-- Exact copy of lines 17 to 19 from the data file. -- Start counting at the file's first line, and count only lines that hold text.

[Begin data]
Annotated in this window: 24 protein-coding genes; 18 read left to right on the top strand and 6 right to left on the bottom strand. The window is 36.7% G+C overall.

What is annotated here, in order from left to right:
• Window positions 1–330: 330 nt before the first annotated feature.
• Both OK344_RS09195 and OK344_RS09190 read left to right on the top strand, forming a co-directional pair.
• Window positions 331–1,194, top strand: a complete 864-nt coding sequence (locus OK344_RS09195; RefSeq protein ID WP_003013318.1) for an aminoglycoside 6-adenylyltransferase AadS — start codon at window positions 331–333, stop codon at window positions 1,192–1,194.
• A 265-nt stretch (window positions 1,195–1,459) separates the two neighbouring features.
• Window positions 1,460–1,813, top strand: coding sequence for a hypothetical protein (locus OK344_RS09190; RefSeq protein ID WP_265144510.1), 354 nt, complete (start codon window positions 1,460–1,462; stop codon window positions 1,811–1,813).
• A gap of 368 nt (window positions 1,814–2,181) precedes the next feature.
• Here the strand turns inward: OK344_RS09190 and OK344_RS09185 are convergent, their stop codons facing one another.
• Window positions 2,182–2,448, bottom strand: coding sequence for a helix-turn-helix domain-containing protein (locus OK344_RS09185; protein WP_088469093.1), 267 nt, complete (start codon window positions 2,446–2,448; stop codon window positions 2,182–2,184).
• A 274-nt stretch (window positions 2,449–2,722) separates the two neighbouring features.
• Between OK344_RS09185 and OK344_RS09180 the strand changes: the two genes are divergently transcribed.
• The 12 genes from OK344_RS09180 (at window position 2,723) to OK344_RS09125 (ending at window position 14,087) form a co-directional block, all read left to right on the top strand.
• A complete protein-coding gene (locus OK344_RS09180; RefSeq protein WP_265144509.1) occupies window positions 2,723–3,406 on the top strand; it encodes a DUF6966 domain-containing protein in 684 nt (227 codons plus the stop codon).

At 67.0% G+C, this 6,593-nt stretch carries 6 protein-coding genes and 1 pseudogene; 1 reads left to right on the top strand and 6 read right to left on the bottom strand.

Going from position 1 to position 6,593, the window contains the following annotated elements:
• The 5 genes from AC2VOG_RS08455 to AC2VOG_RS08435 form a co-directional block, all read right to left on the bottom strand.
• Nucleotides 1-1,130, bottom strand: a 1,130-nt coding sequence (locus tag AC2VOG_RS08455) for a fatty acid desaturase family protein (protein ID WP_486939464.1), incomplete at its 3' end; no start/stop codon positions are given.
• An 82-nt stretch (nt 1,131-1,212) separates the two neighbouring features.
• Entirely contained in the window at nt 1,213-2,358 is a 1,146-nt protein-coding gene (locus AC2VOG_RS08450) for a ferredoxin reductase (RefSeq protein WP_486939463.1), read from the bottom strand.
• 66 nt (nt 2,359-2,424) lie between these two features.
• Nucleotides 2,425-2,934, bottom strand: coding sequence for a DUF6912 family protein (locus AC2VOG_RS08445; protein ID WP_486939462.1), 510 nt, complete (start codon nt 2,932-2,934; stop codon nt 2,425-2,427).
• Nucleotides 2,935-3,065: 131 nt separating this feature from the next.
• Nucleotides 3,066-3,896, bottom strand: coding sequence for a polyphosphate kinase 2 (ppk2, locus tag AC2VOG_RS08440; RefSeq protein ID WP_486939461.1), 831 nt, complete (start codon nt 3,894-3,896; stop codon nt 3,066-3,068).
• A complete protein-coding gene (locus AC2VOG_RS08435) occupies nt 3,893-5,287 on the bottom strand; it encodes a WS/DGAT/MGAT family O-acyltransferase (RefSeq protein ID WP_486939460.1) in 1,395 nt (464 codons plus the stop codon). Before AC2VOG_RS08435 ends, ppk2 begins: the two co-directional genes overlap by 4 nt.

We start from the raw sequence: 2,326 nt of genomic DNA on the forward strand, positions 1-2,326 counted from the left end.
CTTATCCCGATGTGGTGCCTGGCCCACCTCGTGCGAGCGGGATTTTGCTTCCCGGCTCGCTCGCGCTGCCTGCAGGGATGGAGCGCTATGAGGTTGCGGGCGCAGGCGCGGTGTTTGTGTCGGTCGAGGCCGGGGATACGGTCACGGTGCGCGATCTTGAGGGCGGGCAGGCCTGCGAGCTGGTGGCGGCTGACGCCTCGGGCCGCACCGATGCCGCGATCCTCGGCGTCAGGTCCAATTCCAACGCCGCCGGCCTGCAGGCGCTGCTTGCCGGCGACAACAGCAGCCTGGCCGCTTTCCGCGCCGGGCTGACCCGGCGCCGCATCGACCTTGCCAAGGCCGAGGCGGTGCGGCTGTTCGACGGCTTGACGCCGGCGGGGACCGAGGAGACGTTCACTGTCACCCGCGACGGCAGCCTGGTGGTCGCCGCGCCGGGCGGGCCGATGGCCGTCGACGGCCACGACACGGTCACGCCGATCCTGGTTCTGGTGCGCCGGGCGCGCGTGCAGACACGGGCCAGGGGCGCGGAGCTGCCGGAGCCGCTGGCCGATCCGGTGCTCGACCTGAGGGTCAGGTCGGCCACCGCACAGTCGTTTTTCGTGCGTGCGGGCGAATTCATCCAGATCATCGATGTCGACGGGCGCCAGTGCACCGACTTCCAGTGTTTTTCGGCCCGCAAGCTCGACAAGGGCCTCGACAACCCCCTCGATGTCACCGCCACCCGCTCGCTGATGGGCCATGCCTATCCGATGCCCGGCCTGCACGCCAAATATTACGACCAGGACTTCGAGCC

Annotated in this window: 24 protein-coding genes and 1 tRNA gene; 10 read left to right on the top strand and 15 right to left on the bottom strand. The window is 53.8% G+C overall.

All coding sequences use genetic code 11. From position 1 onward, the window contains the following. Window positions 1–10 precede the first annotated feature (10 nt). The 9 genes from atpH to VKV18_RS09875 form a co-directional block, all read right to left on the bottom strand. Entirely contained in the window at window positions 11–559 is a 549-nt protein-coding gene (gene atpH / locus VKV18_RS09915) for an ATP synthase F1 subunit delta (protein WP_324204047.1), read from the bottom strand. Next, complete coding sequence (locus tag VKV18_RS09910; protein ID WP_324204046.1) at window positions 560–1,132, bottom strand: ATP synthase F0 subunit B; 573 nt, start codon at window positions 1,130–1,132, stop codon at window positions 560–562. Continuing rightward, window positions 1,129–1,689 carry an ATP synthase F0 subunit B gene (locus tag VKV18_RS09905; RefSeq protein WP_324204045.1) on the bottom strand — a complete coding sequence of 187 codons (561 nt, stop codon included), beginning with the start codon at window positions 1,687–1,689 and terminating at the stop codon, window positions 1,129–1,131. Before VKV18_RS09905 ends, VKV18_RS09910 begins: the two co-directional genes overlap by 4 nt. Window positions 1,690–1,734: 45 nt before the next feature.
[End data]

• The 5 genes from AC2VOG_RS08455 to AC2VOG_RS08435 form a co-directional block, all read right to left on the bottom strand.
• Nucleotides 1-1,130, bottom strand: a 1,130-nt coding sequence (locus tag AC2VOG_RS08455) for a fatty acid desaturase family protein (protein ID WP_486939464.1), incomplete at its 3' end; no start/stop codon positions are given.
• An 82-nt stretch (nt 1,131-1,212) separates the two neighbouring features.